“But unfortunately they can pick up things and take them back home and that is the concern.
“We have got a higher rise of contamination from within households. It is not from outside the household.
“You must try to keep to your household and do not go into other people’s homes or in fact their gardens.”
She added: “We have a huge system here to protect families but the message to families is that Covid-19 will and does kill. It can be fatal and if you don’t follow the rules then it will come and visit your family.
“You will know a family or a family member or someone else very close, very shortly [that could be affected]. I’m sorry if I’m blunt but we need to be blunt, people have got complacent and feel they can go and do whatever they need to do.”
No meeting inside or outside
Birmingham’s director of public health Dr Justin Varney said the uptick in cases was “linked primarily to private household gatherings” at the end of August and across the bank holiday weekend.
An increase in testing had also turned up more positive results, he added.
The Leader of Birmingham City Council, Councillor Ian Ward, reiterated that the rules applied inside and outside of Sandwell, Birmingham and Solihull.
“If you live in the city boundary, you cannot mix with another household outside the city boundary,” he explained.
More Covid-19 coverage:
“If you live in the affected area, in order to help prevent the spread of Covid-19, you must not host people you do not live with in your home or garden, unless they’re in your support bubble.
“You must not meet people who do not live with, in their home or garden, whether inside or outside of the affected area, unless in your support bubble.”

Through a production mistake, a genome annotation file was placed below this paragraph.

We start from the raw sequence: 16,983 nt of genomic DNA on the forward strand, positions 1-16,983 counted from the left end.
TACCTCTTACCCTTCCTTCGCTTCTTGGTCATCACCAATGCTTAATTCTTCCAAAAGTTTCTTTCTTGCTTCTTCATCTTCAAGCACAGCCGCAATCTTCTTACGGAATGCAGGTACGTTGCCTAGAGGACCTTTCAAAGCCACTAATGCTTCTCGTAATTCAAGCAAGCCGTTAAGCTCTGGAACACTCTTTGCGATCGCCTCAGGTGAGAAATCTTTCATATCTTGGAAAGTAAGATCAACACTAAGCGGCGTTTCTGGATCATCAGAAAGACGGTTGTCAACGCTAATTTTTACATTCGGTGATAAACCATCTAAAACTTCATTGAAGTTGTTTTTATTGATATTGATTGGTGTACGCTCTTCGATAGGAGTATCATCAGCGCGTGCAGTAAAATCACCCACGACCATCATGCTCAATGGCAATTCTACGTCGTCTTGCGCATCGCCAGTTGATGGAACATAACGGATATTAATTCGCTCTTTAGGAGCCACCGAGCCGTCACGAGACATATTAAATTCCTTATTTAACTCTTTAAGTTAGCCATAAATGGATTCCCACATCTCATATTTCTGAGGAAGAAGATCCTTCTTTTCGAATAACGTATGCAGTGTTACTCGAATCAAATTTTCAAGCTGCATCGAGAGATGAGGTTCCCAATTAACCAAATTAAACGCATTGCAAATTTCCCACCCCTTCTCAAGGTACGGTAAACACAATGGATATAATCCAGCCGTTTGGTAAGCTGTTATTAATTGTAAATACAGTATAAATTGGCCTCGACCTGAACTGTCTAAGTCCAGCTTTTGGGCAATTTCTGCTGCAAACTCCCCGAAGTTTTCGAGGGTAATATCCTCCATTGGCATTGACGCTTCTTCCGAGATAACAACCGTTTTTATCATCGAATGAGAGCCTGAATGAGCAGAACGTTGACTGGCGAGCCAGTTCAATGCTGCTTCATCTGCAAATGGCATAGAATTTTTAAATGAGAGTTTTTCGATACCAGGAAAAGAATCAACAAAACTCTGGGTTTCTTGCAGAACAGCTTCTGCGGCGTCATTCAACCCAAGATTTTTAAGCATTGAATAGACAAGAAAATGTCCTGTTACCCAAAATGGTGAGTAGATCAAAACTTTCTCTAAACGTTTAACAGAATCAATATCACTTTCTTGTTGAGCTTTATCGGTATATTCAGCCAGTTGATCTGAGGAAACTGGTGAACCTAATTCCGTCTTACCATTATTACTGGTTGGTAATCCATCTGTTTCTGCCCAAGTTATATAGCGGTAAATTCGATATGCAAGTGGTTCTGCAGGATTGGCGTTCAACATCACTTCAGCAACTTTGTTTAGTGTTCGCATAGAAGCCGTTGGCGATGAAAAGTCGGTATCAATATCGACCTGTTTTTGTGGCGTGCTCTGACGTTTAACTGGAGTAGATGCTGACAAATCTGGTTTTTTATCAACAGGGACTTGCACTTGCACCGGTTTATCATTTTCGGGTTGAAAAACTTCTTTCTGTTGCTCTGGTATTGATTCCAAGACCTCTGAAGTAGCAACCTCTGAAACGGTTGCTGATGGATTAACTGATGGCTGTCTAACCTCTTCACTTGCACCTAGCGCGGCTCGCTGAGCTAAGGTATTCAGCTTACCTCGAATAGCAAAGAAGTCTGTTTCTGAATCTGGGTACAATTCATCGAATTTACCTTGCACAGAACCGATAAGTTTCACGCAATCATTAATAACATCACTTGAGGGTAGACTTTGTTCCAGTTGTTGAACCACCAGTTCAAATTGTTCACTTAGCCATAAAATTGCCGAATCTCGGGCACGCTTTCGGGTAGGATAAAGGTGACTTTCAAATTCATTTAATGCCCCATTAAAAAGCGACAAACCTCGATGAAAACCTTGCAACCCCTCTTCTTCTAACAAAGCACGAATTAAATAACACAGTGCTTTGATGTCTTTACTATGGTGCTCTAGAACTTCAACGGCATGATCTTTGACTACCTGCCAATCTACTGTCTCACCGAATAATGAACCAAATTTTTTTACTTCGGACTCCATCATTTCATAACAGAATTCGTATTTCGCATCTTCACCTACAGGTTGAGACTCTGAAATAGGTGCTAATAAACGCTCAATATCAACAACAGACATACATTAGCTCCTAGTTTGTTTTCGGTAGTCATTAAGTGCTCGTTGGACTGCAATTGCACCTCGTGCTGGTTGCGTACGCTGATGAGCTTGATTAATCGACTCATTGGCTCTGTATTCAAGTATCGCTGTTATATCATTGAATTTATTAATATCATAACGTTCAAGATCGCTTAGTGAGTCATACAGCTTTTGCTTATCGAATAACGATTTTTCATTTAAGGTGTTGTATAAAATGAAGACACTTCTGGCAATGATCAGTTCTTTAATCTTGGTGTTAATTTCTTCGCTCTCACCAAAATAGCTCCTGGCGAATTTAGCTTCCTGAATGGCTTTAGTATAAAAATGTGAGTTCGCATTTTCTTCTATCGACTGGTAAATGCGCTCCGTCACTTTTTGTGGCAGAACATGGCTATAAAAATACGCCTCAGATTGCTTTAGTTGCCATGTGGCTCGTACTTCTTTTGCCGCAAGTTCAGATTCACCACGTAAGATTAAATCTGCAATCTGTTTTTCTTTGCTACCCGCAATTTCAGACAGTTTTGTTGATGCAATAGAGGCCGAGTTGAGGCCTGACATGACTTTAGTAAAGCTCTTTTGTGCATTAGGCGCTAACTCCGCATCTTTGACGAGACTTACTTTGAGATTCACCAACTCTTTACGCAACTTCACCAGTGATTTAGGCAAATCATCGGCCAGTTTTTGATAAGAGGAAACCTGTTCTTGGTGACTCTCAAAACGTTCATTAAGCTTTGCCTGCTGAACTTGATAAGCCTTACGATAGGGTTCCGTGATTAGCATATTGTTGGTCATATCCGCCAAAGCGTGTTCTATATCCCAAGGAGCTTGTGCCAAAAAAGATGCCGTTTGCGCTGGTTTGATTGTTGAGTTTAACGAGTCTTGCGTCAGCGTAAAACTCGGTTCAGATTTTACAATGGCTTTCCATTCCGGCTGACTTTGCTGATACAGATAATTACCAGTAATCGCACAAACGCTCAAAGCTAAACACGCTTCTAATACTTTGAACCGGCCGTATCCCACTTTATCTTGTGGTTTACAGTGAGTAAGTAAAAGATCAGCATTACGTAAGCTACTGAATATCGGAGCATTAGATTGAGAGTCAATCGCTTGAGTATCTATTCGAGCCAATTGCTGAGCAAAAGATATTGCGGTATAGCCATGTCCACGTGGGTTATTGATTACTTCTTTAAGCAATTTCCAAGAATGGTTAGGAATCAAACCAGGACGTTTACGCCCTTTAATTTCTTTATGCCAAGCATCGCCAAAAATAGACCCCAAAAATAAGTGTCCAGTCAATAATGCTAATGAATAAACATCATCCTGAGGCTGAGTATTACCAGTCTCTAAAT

Addressing the city’s residents after the household mixing ban was announced, Councillor Ward added: “I know this is difficult, particularly when we’ve got used to seeing friends and family, but it is vital we stick to these rules and protect each other, given the sudden rise in infection rates.”
He added: “The virus has not gone away, it has not weakened, in fact it is relentless.
“We must be relentless in our efforts to control the spread.
“I understand that it may be frustrating that you can go down the pub but not see your family, but the data we have shows the infection rate has risen mainly due to social interactions, particularly in private household gatherings.”
R rate increases
Meanwhile the reproduction number, or R value, of coronavirus transmission across the UK has risen above 1 for the first time since early March, according to the Government.
Data released on Friday by the Government Office for Science and the Scientific Advisory Group for Emergencies (Sage) shows the estimate for R across the UK is between 1.0 and 1.2.
The growth rate of coronavirus transmission, which reflects how quickly the number of infections is changing day by day, has also increased slightly.
For the whole of the UK, the latest growth rate is between minus 1 per cent and plus 3 per cent per day.
The R number in the Midlands is 0.9-1.1, while the growth rate in the region is between minus 1 per cent and plus 3 per cent.